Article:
Following a three-week shutdown, the restaurant in the basement of Boscov’s Department Store on South Main Street in downtown Wilkes-Barre has closed permanently.
Jim Boscov, CEO of the Reading-based department store chain, said the restaurant closed as part of Gov. Tom Wolf’s recent mandate and store officials decided not to reopen it.
Five other remaining restaurants at other Boscov’s stores also will shut down. They include a restaurant in Hazleton that is also already closed and a restaurant in Pottsville that will shut down at the end of the month.Boscov said the coronavirus pandemic and shutdown orders forced the department store chain to make the difficult decision to close the restaurants.
“It’s unfortunate,” he said. “I’m sure everybody knows that COVID has been devastating to businesses and no businesses have been hit harder than restaurants and that certainly was true for us as well.”A restaurant has been an important part of the downtown store since the late Al Boscov purchased the former Fowler, Dick & Walker, the Boston Store in 1980. Before that, a restaurant was part of Fowler, Dick & Walker.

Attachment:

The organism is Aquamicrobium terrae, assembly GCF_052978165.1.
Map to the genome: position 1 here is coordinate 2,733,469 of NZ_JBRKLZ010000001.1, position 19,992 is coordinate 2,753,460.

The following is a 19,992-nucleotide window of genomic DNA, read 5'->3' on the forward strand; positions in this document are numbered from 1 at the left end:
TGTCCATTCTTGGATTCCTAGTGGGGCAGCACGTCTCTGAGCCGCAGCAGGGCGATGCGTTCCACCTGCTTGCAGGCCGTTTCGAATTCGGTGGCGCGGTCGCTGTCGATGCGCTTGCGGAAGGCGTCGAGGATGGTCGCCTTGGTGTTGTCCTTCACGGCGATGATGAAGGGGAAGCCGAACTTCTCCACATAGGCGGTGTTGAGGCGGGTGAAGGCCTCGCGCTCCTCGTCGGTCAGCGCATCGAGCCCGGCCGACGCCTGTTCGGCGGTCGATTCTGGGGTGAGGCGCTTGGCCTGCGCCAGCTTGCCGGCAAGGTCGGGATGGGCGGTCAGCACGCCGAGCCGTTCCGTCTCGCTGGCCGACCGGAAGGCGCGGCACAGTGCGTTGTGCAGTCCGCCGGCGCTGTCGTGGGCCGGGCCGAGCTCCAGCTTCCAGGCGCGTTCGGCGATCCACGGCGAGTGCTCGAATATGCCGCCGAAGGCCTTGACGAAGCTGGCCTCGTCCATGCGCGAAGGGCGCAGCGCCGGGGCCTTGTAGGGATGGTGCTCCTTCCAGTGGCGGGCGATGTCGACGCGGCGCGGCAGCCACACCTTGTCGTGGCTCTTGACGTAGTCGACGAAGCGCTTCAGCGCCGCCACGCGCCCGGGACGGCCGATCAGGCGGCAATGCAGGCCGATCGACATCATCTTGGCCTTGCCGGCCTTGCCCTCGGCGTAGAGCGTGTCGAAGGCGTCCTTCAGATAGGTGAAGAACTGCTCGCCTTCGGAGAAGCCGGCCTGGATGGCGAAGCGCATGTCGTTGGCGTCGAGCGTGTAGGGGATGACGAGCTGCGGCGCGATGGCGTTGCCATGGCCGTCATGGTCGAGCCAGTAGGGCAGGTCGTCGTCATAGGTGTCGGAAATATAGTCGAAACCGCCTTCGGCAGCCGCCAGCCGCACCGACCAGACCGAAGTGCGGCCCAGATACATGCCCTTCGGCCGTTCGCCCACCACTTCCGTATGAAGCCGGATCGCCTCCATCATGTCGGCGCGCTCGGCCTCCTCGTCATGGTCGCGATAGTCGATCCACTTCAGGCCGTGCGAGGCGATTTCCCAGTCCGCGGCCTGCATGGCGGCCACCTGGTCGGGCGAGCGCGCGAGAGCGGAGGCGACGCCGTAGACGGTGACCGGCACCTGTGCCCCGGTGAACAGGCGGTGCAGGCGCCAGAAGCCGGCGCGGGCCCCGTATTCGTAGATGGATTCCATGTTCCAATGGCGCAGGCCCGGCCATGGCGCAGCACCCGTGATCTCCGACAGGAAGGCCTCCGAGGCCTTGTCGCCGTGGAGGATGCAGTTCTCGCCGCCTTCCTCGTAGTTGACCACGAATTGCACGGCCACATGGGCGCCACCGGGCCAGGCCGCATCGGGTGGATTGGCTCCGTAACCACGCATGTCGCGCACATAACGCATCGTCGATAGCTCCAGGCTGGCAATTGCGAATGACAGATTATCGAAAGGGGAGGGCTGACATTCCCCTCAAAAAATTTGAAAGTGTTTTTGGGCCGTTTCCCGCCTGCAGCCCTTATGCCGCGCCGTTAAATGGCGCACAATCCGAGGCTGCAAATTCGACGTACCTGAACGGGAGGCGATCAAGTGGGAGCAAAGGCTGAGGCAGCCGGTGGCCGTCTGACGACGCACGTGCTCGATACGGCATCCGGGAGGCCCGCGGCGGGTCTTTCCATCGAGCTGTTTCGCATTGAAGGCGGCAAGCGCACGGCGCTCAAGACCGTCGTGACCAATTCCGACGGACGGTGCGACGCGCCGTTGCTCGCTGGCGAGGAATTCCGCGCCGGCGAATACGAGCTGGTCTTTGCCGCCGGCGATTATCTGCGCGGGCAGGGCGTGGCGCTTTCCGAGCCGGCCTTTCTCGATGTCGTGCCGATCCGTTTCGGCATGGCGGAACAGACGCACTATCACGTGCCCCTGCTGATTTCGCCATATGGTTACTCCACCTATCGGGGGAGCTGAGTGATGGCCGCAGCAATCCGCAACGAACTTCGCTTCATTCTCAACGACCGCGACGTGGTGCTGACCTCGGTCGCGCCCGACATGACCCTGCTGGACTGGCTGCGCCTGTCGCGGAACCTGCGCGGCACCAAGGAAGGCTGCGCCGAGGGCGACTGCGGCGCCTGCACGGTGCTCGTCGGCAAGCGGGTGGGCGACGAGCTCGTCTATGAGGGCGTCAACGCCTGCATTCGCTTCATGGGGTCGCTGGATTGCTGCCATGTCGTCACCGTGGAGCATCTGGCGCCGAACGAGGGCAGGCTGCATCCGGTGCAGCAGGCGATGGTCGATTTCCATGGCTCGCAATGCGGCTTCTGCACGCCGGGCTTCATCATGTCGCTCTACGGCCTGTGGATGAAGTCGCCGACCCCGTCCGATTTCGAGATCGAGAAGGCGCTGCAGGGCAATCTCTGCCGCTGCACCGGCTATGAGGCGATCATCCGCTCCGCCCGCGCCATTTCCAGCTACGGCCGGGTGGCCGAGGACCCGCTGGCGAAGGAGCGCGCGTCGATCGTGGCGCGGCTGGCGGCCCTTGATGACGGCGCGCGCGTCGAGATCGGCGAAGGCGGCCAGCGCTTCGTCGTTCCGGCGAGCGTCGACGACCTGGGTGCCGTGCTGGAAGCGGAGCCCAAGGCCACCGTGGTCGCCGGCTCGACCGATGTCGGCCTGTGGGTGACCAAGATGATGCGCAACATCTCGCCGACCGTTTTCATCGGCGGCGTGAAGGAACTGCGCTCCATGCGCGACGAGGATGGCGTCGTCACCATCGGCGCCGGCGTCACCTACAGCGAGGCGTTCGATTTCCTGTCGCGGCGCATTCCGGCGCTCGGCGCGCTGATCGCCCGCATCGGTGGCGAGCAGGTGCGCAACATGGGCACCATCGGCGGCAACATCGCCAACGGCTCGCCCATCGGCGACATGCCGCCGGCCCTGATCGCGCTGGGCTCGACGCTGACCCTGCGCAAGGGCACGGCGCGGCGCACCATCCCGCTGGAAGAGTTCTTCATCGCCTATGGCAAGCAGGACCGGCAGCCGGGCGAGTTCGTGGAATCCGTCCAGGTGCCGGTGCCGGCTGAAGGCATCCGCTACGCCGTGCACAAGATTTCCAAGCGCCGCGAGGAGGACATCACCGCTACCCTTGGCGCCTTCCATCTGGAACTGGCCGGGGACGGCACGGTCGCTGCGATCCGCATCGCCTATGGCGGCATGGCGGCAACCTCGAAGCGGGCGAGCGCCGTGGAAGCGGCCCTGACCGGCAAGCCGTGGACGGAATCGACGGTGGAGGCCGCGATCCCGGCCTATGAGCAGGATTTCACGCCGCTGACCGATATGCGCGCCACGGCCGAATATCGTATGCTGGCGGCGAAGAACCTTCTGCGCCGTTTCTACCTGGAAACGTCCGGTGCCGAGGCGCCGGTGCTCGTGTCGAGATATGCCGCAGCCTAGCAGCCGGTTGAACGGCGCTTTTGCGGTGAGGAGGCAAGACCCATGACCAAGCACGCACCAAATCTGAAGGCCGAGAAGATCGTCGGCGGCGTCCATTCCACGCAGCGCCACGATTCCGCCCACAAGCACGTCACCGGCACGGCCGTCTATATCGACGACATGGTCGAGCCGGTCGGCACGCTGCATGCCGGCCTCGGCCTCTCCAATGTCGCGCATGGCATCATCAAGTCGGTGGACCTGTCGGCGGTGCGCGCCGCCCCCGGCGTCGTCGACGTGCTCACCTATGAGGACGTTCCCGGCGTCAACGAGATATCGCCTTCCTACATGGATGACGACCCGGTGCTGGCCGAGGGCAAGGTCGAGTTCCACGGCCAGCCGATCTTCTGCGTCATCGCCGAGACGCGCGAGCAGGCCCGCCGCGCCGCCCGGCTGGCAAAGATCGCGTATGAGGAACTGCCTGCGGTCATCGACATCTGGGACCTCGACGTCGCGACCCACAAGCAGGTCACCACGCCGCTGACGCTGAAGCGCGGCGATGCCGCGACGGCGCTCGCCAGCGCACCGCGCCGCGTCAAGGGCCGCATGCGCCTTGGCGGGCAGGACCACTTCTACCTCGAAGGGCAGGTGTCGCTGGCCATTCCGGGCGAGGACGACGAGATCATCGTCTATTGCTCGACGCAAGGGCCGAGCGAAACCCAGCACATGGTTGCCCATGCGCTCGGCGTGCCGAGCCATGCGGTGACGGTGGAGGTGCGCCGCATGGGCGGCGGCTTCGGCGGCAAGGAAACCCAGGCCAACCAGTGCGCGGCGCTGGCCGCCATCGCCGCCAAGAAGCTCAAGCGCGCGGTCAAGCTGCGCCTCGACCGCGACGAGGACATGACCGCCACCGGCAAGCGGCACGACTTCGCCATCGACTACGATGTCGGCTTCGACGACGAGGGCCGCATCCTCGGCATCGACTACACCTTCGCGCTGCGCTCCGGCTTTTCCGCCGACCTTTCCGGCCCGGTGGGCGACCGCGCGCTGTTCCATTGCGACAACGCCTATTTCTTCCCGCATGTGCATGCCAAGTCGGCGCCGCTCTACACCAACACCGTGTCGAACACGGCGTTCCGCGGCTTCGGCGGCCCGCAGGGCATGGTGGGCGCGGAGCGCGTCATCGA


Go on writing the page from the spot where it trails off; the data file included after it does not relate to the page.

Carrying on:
For Jim Boscov, the decision to close the restaurant was particularly difficult because one of his first responsibilities at the store was running the restaurants.
“I developed a real affection for the business and an appreciation for how difficult a business it is as well,” he said. “There is a long history and I know this will be a disappointment to many customers.”
Boscov said store officials are busy working on renovation plans where restaurants are closing and it will vary by store but they have not yet decided on specific plans for the Wilkes-Barre space. Plans are in place, however, to put in new bathrooms in the lower level of the store, he said.
“We know that curbside pickup has been an important part of the business and a good service for customers so we need to enhance that and devote some space to it,” he said. “Whatever we do, it will give space to areas that need extra space to try to make shopping a little more convenient,” he said.
He could not say how many employees will be impacted by the restaurant closures but he said positions could be available in other areas.
“Certainly, we are going to be investing in renovating the space to provide new conveniences but it doesn’t take away from the fact that we’re losing something that many people have very fond memories of,” Boscov said.